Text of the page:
3

First of all, I'm in Korea, and sorry for my bad English.

I'm trying to make yogurt at home, so I've searched out the best yogurt machine on the internet.

Something weird is that most yogurt machines do not have any temperature controllers. I thought that a yogurt machine would keep steady temperature of milk. But how? If temperature of milk is at 80 centigrade, does a yogurt machine keep temperature of milk at 80 centigrade? or let milk be cool, and keeps milk at the optimal temperature for making yogurt, which is in this case around 40 centigrade.

Have a good day everyone!

3

There are a variety of ways to make yogurt. One that might be "easy" would to use a thermal cooker (giant thermos flask) if you happen to already have one, which would be under the "maintain temperature" (actually temperature will fall, but slowly) classification - but if you already have one, it's no extra cost or equipment needed.

Others have a thermostat and heater, but it's rarely an adjustable thermostat. I am currently using a dehydrator which is adjustable as my temperature control device; I have in the past used an oven with a standing pilot light (not adjustable, but a good temperature.)

Regardless of which type you use, you need to cool the milk (after scalding) to 35-40c before adding the yogurt culture (a small amount of any yogurt with live culture) or you will kill the culture - so you can't just dump 80C milk into "whatever" and expect yogurt, regardless of temperature controls or lack of temperature controls.

My research and personal testing W.R.T. the tradeoffs of time and temperature has lead me closer to 35C (for up to 24 hours) than 40C as a default setting. On the other hand, some go as high as 45C.

  • ... and of course for very precise temperature control (≤1°C), mason jars in an immersion circulator bath. Complete overkill unless you already have the circulator. – derobert Jan 20 '16 at 17:20
0

I built a yogurt incubator, so I know a bit about how they work.

Yogurt incubators without temperature controls will have a preset temperature, and they'll heat the contents to this point with a thermostat or a temperature controller such as a modified PID controller. (Engineering: normal PID controllers are not suitable for cooking, since the heat-up phase will create a large integral error term, which will result in compensatory overheating.*) For a consumer product, it wouldn't make sense to hold an object at its current temperature, because that would assume the user set the initial temperature correctly. It would be a food safety issue to let the user implicitly set the temperature, without giving clear controls.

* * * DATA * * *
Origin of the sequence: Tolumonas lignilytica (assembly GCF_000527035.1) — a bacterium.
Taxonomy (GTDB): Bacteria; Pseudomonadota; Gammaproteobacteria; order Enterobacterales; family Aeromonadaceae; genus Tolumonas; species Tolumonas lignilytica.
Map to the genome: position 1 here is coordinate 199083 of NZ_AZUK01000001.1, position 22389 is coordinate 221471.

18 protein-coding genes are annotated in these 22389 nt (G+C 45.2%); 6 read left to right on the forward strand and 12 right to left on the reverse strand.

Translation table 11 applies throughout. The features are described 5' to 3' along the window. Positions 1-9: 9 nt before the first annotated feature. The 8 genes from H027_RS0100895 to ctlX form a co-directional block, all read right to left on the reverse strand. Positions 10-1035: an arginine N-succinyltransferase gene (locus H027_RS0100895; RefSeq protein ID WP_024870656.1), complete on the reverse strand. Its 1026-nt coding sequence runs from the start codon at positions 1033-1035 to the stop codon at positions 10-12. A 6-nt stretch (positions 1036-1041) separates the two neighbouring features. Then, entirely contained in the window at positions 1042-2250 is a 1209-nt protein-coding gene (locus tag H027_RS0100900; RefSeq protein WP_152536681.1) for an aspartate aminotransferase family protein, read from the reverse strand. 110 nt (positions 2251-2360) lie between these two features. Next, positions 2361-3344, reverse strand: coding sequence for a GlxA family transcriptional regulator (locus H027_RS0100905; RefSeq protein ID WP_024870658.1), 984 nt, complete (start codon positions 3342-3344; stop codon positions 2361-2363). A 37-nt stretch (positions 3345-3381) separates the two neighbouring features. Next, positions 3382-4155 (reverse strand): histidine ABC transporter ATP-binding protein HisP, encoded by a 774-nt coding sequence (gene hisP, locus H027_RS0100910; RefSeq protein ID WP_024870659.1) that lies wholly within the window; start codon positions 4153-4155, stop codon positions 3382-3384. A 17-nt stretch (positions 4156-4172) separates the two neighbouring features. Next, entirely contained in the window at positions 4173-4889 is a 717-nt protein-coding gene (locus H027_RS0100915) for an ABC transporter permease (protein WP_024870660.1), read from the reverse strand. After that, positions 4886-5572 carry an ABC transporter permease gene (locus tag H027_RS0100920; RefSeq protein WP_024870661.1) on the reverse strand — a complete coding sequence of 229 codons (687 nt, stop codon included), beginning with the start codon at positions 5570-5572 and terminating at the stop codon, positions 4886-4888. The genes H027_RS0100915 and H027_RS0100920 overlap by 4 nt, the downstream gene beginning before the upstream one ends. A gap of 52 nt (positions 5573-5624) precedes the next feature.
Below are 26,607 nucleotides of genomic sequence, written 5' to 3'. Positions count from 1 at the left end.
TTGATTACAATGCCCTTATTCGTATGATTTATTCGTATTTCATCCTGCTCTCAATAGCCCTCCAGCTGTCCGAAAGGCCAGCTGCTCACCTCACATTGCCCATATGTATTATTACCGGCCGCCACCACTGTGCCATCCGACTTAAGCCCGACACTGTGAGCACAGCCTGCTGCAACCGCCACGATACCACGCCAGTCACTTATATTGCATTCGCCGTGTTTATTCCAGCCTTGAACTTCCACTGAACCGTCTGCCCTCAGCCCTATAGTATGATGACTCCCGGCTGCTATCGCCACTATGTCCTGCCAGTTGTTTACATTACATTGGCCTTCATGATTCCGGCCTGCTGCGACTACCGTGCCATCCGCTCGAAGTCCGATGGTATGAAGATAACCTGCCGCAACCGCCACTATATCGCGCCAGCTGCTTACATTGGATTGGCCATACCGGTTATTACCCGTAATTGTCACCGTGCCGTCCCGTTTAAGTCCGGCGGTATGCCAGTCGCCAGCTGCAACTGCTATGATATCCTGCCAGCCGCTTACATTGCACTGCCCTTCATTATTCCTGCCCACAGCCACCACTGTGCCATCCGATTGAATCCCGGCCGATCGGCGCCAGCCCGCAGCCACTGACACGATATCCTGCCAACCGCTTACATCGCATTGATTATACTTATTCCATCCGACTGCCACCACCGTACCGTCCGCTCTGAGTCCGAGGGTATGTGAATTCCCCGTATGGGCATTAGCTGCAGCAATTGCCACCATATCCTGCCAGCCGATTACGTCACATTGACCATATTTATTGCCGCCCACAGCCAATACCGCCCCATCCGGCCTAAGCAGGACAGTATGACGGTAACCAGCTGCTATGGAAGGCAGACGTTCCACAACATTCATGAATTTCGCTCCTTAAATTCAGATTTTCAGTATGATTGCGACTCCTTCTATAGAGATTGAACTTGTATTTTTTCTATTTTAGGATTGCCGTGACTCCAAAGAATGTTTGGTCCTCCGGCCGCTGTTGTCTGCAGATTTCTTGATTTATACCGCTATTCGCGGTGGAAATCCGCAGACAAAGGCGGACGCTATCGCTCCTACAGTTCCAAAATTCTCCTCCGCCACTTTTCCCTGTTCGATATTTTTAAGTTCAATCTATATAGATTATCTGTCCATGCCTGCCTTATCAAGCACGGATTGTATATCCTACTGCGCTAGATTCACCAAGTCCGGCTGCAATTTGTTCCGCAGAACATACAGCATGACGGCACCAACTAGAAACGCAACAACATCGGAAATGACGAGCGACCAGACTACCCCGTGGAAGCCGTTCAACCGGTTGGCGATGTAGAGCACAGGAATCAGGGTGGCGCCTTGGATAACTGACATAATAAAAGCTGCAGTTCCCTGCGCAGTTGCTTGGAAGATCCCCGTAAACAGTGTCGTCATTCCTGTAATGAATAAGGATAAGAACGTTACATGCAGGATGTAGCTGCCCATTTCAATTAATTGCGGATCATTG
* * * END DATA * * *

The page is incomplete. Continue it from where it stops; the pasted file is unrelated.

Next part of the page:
Next, it's not possible to hold an object at its current temperature if you don't know what that temperature is. Yogurt incubators often (usually?) allow you to use your own container, and there's no good (inexpensive) way for the device to read the liquid's temperature without touching it. If it used a typical thermometer (whether it's a thermistor or thermocouple), the milk would cool down by the time the device managed to get an accurate reading. On the other hand, if you are setting the temperature (arbitrarily heating to 43°C, for instance), all you need to do is measure the temperature of the plastic housing or the air--eventually, the milk will match this temperature.

*Note: my yogurt incubator does use a PID controller, but it's my product rather than a consumer product, so it only needs a certain amount of idiot-proofing. If I don't put overly hot or cold milk into it, it won't overcompensate and overshoot the desired temperature.

  • The integral error term is from heat retained within the food but not at the thermostat sensor? – rackandboneman Apr 21 '18 at 18:11
  • @rackandboneman As I understand it, the integral error term measures error due to the proportional term being wrong (or insufficient). The proportional term responds immediately, but if it's not perfectly tuned or if the system requires a nonzero output even when the sensed value == the setpoint, error will build up in the integral term, and eventually that error will be enough to correct the deficiency with the proportional term. If the food starts cold, the system will act like the proportional term is insufficient, building up a huge integral term. When the food gets hot, it'll overshoot. – piojo Apr 22 '18 at 9:48
  • @rackandboneman But can you explain what you mean by heat in the food versus the sensor? – piojo Apr 22 '18 at 9:48

Your Answer

By clicking “Post Your Answer”, you agree to our terms of service, privacy policy and cookie policy

Not the answer you're looking for? Browse other questions tagged or ask your own question.